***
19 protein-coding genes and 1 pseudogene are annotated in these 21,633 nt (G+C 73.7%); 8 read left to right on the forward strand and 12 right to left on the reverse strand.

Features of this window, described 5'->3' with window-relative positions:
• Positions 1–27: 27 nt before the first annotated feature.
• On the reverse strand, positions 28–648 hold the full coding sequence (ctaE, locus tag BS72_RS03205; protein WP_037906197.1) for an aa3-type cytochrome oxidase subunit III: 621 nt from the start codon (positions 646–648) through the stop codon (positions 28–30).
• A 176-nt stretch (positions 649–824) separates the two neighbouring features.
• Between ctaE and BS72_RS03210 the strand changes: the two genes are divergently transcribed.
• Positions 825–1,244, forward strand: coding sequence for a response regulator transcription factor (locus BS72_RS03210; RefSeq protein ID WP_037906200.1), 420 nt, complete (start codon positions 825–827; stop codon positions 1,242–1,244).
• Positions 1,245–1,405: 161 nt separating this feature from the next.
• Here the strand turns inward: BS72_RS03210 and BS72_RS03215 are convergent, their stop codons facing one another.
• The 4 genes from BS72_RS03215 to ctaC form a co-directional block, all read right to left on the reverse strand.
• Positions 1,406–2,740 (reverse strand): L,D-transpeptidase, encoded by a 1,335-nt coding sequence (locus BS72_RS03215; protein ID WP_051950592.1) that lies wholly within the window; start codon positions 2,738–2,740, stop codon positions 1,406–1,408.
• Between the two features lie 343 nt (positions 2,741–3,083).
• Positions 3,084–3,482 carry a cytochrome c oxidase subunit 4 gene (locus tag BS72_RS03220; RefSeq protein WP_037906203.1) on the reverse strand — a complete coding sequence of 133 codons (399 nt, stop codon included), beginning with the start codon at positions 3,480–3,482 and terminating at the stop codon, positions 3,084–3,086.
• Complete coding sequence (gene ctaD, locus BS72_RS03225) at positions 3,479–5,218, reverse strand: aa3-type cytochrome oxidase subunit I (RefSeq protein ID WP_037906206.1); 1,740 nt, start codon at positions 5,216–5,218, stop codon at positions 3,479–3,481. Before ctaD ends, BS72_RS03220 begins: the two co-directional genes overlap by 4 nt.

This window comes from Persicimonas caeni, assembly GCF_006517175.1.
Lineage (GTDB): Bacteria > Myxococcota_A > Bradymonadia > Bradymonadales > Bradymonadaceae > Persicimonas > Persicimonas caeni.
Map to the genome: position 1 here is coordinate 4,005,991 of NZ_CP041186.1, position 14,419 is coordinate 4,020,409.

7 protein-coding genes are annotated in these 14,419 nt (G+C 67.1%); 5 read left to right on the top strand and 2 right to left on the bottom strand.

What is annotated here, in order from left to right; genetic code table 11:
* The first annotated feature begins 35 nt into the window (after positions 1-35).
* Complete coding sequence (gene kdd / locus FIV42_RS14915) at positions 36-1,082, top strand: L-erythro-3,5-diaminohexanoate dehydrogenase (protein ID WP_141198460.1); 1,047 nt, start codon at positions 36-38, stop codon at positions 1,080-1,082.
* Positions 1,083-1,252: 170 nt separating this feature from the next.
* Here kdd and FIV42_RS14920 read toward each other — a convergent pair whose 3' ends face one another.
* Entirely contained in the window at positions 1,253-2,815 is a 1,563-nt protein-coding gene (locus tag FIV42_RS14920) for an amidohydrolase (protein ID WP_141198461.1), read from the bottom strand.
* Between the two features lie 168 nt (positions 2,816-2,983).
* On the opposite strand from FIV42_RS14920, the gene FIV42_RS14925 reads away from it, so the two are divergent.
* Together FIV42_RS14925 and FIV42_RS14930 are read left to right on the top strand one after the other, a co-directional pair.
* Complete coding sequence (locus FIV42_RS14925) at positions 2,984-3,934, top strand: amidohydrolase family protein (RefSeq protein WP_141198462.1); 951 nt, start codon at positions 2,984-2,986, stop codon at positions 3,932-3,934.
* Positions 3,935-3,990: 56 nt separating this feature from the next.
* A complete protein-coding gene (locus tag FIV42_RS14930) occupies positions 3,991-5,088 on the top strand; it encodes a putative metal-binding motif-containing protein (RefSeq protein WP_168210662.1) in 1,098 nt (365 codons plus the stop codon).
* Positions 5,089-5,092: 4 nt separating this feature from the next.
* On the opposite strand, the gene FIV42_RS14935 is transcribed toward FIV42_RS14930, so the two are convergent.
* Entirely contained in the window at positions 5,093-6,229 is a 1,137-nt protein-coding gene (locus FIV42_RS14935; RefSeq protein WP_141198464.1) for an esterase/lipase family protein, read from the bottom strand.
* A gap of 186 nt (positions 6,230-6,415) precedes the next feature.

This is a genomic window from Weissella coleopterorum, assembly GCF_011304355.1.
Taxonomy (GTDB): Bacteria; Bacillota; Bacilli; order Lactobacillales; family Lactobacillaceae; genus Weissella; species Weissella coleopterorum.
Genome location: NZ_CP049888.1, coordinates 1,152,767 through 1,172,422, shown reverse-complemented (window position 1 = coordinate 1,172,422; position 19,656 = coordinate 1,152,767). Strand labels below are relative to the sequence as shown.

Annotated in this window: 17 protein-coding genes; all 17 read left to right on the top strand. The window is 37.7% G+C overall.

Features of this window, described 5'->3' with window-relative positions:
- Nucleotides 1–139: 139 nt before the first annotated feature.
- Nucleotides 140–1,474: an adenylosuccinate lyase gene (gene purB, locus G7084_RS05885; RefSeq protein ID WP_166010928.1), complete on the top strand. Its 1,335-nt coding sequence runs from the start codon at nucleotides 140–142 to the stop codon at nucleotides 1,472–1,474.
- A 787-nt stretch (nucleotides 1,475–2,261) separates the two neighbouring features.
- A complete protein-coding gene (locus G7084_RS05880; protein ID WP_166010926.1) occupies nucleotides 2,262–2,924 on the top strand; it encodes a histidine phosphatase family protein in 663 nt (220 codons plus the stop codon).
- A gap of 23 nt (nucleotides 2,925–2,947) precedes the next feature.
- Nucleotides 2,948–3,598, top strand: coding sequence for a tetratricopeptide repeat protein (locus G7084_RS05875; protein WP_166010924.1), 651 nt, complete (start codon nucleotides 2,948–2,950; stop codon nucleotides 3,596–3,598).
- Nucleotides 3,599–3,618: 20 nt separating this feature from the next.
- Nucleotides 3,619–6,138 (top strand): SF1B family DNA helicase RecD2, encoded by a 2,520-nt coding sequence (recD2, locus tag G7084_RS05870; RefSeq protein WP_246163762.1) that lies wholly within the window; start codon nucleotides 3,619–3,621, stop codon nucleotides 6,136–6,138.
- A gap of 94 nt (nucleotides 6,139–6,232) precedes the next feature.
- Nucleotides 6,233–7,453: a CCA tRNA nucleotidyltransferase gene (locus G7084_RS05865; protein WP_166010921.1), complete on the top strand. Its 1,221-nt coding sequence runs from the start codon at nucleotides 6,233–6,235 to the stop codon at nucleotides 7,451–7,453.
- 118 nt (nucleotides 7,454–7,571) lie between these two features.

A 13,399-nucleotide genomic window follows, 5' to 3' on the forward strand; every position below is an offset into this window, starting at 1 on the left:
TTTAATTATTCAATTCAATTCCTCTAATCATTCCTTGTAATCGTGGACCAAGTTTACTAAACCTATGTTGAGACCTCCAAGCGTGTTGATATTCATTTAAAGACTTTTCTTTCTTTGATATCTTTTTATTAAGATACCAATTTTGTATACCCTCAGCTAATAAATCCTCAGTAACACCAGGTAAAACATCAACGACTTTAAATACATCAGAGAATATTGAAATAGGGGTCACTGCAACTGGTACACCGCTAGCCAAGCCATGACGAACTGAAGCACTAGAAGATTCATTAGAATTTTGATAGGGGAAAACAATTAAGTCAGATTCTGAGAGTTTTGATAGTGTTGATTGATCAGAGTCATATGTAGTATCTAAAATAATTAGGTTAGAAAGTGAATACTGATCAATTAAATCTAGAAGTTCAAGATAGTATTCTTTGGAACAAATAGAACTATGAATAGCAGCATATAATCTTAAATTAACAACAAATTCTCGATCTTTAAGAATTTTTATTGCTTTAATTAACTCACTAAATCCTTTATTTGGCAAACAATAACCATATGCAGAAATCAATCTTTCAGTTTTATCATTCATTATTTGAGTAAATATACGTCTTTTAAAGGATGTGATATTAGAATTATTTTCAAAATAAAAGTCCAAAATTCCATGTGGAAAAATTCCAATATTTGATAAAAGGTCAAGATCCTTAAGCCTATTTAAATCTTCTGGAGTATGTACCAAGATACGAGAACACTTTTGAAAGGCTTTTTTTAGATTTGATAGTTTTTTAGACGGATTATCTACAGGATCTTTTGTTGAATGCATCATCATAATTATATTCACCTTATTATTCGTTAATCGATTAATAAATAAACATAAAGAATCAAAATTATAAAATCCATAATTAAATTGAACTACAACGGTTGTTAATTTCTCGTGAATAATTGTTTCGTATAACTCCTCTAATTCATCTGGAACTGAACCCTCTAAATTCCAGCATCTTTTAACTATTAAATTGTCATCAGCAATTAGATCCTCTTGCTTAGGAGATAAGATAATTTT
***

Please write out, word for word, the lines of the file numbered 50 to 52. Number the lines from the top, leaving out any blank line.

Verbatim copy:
- 118 nt (nucleotides 7,454–7,571) lie between these two features.

A 13,399-nucleotide genomic window follows, 5' to 3' on the forward strand; every position below is an offset into this window, starting at 1 on the left:
TTTAATTATTCAATTCAATTCCTCTAATCATTCCTTGTAATCGTGGACCAAGTTTACTAAACCTATGTTGAGACCTCCAAGCGTGTTGATATTCATTTAAAGACTTTTCTTTCTTTGATATCTTTTTATTAAGATACCAATTTTGTATACCCTCAGCTAATAAATCCTCAGTAACACCAGGTAAAACATCAACGACTTTAAATACATCAGAGAATATTGAAATAGGGGTCACTGCAACTGGTACACCGCTAGCCAAGCCATGACGAACTGAAGCACTAGAAGATTCATTAGAATTTTGATAGGGGAAAACAATTAAGTCAGATTCTGAGAGTTTTGATAGTGTTGATTGATCAGAGTCATATGTAGTATCTAAAATAATTAGGTTAGAAAGTGAATACTGATCAATTAAATCTAGAAGTTCAAGATAGTATTCTTTGGAACAAATAGAACTATGAATAGCAGCATATAATCTTAAATTAACAACAAATTCTCGATCTTTAAGAATTTTTATTGCTTTAATTAACTCACTAAATCCTTTATTTGGCAAACAATAACCATATGCAGAAATCAATCTTTCAGTTTTATCATTCATTATTTGAGTAAATATACGTCTTTTAAAGGATGTGATATTAGAATTATTTTCAAAATAAAAGTCCAAAATTCCATGTGGAAAAATTCCAATATTTGATAAAAGGTCAAGATCCTTAAGCCTATTTAAATCTTCTGGAGTATGTACCAAGATACGAGAACACTTTTGAAAGGCTTTTTTTAGATTTGATAGTTTTTTAGACGGATTATCTACAGGATCTTTTGTTGAATGCATCATCATAATTATATTCACCTTATTATTCGTTAATCGATTAATAAATAAACATAAAGAATCAAAATTATAAAATCCATAATTAAATTGAACTACAACGGTTGTTAATTTCTCGTGAATAATTGTTTCGTATAACTCCTCTAATTCATCTGGAACTGAACCCTCTAAATTCCAGCATCTTTTAACTATTAAATTGTCATCAGCAATTAGATCCTCTTGCTTAGGAGATAAGATAATTTT